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Nico Israel
Position: Associate Professor, Hunter College. English.
Campus Affiliation: Hunter College
Phone: (212) 817-8344
Office Hours: On leave
Degrees/Diplomas: Ph.D., Yale University.
Research Interests: Twentieth-century literatures; literary and critical theory (especially concerning globalization, biopolitics, human rights, post-poststructuralism); and art history and visual culture.
Specialization: Literature after 1945|Modernism|Poetics and Aesthetic Theory|Postcolonial, Transnational, and Global Literature and Theory|Twenty-first-Century and Contemporary Literature|Visual Culture

Nico Israel’s areas of expertise include twentieth century British, Irish, U.S. and European literature; literary and critical theory; and art history and visual culture. His primary research is in modernist studies. He also works in the fields of post-colonial and globalization studies, translation studies and “World” literature.
 
Israel’s second book, Spirals: The Whirled Image of Twentieth-Century Literature and Art, will appear in early 2015 in Columbia University Press’s Modernist Latitudes series (edited by Paul Saint Amour and Jessica Berman). Israel reveals how spirals are at the heart of some of the most significant literature and visual art of the twentieth century. Juxtaposing the work of writers and artists including W.B. Yeats and Vladimir Tatlin, James Joyce and Marcel Duchamp, and Samuel Beckett and Robert Smithson, he argues that spirals provide a crucial frame for understanding the mutual involvement of modernity, history and geopolitics, complicating the spatio-temporal logic of literary and artistic genres and of academic disciplines. 
The book takes the spiral not only as its topic but as its method. Drawing on the writings of Walter Benjamin and Alain Badiou, Israel theorizes a way of reading spirals spirally, responding to their dual-directionality as well as their affective dimensionality. The sensations associated with spirals––flying, falling, drowning, being smothered—reflect the anxieties of limits tested or breached, and Israel charts these limits as they widen from the local to the global and recoil back. Chapters explore ’pataphysics, futurism, vorticism, Dada-surrealism, concentrism, minimalism and entropic earth art; a coda pairs novelist W.G. Sebald and contemporary artist William Kentridge.  In Spirals, Israel offers a new approach to the history of modernism and its aftermaths, one that gives modernist studies, comparative literature, and art criticism an important new spin.
 
Israel earned his doctoral degree from Yale University in 1995. His first book, Outlandish: Writing between Exile and Diaspora, was published by Stanford University Press in 2000. Outlandish addressed geographical displacement as a lived experience in the twentieth century, as a predicament of writing, and as a problem for theory. Engaging the cusp between modernist and post-colonial studies, the book theorized a mode of reading between exile and diaspora—two fundamentally different descriptions of displacement.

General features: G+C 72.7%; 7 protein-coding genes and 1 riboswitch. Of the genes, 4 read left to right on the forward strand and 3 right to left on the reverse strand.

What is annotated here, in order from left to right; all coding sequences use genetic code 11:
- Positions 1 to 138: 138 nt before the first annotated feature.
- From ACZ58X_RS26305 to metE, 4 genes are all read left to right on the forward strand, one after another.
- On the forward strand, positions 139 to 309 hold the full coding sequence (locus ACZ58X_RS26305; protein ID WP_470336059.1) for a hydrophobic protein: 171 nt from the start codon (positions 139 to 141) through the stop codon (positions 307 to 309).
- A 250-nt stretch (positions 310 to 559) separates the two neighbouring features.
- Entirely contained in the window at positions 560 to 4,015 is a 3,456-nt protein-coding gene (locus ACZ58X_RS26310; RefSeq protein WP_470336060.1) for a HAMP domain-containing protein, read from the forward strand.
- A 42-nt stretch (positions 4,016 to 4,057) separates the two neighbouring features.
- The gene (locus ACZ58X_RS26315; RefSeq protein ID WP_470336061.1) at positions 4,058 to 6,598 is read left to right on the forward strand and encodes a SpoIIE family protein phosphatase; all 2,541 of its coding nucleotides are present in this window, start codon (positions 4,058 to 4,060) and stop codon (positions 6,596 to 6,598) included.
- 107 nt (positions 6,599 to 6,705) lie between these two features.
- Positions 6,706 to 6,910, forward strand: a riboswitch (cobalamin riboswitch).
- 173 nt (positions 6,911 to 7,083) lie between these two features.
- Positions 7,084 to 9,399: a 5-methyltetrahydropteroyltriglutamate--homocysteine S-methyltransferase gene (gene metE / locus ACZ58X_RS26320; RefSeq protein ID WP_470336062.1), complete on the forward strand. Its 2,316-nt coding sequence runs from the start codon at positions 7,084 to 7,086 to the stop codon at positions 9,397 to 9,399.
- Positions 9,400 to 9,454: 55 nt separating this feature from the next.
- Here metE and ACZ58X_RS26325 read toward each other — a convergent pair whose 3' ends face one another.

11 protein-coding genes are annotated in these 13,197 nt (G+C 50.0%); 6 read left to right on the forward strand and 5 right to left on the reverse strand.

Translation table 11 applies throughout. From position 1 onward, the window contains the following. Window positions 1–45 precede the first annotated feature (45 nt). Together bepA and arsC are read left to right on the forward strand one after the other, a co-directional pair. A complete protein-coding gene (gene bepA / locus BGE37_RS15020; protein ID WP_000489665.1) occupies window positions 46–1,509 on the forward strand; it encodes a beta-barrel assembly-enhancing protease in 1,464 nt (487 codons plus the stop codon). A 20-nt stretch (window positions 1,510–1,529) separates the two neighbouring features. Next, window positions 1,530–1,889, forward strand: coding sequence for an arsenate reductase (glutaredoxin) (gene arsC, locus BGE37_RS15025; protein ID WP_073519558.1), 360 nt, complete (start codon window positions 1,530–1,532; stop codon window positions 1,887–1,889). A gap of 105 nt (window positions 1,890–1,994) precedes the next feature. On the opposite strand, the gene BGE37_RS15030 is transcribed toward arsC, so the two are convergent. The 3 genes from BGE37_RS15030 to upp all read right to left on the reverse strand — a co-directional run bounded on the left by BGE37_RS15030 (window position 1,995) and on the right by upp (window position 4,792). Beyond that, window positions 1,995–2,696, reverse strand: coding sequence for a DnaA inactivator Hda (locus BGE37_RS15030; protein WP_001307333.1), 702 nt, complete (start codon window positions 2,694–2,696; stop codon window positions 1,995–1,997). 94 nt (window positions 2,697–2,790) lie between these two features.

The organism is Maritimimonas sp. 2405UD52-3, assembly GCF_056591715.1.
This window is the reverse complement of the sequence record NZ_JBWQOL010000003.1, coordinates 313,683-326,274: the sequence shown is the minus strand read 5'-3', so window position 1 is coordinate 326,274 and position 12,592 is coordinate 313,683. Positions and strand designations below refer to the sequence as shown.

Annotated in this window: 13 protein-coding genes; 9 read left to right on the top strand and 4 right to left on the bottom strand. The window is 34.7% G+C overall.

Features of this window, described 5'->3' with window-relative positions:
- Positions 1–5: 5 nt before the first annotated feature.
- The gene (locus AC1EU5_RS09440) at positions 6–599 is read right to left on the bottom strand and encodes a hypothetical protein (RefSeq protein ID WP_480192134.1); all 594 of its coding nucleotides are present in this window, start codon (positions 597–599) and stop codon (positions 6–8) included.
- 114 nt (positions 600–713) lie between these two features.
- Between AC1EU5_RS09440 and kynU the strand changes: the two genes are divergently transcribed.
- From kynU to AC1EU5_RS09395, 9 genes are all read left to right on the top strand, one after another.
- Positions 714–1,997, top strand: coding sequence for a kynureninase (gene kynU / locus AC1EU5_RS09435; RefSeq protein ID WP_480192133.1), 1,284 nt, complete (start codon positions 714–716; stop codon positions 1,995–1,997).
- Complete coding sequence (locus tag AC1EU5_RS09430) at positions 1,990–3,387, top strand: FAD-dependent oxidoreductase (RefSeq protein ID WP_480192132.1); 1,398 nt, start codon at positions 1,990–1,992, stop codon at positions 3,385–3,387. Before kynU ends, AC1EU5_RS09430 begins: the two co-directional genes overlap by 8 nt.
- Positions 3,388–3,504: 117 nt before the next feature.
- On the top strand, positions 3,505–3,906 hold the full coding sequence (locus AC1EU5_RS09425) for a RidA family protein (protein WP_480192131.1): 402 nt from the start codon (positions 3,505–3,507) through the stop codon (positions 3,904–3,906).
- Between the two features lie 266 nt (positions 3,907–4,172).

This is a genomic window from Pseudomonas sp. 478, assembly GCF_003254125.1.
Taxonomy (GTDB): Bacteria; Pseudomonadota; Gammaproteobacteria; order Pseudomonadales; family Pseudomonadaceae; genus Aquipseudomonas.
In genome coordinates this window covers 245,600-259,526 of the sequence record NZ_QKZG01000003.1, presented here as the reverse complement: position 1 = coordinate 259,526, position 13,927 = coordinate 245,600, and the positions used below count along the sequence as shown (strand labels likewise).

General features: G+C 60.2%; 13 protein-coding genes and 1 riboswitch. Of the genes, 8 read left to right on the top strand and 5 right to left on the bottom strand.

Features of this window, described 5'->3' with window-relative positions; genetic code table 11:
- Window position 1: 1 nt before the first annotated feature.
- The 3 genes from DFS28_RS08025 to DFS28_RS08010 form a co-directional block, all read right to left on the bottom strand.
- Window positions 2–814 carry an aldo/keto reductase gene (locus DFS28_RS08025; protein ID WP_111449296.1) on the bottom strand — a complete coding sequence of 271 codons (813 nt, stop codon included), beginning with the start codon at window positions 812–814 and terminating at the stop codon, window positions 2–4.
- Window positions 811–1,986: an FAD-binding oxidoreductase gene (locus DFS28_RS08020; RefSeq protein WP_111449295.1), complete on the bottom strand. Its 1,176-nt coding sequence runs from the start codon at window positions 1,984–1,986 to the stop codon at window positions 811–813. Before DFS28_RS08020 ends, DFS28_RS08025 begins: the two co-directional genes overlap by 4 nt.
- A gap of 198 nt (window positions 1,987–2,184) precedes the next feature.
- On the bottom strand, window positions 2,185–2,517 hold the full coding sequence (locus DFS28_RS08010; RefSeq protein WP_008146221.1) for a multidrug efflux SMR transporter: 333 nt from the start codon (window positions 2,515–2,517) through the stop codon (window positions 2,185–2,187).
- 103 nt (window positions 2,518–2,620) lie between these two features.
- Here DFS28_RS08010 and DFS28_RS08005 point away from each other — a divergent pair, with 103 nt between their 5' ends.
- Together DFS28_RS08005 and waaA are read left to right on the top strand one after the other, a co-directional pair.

Prof. Israel has published over twenty critical essays (on Joseph Conrad, Theodor Adorno, Salman Rushdie, Wallace Stevens, W.B. Yeats, and Samuel Beckett, and on questions concerning geography, globalization and ethics) and book reviews (on high and late modernism, critical theory, and travel literature). He has also published over seventy-five pieces on visual art (catalogue essays, previews and reviews for Artforum on contemporary art exhibitions-- with special focus on art and the global market).

Prof. Israel has lectured widely–both domestically (at Harvard, Yale, Duke, Oklahoma State, Otis College of Art and Design, and DIA-Beacon), and abroad (in France, Britain, Australia, Colombia and Cuba). He has participated in more than two-dozen academic conferences, and essays of his have been translated into French, German, Polish, Spanish and Euskera (Basque).

Israel has recently completed two essays.  The first, "Beckett and the Colonial Gag," explores the work of Beckett and the philosopher Giorgio Agamben, and will be published in 2015 in Modernism, Postcolonialism and Globalism: Anglophone Literature from 1948 to the Present, eds. Richard Begam and Michael Moses (Oxford UP).   The second, “The Anxiety of Hope: Joyce, Esperantic Modernism, and the Babel of Human Rights,” concerns the relation between the constructed international auxiliary language Esperanto and the rise of international modernism and of human rights discourse. Focus is on the parodies of Esperanto in James Joyce’s novels Ulysses and Finnegans Wake.
 
Prof Israel has been on the faculty of the English Department of the CUNY Graduate Center since 2009. Recent courses he has taught include “On Spirals” (2013), “Modernist Poetry and Poetics (2012), “Literature and Human Rights” (2010) and “Beckett and Sustainability” (2009).  In 2012-13 he was awarded a full-year fellowship from the Andrew Mellon Foundation.  In 2014-2015 he will be on sabbatical/fellowship leave.  
 

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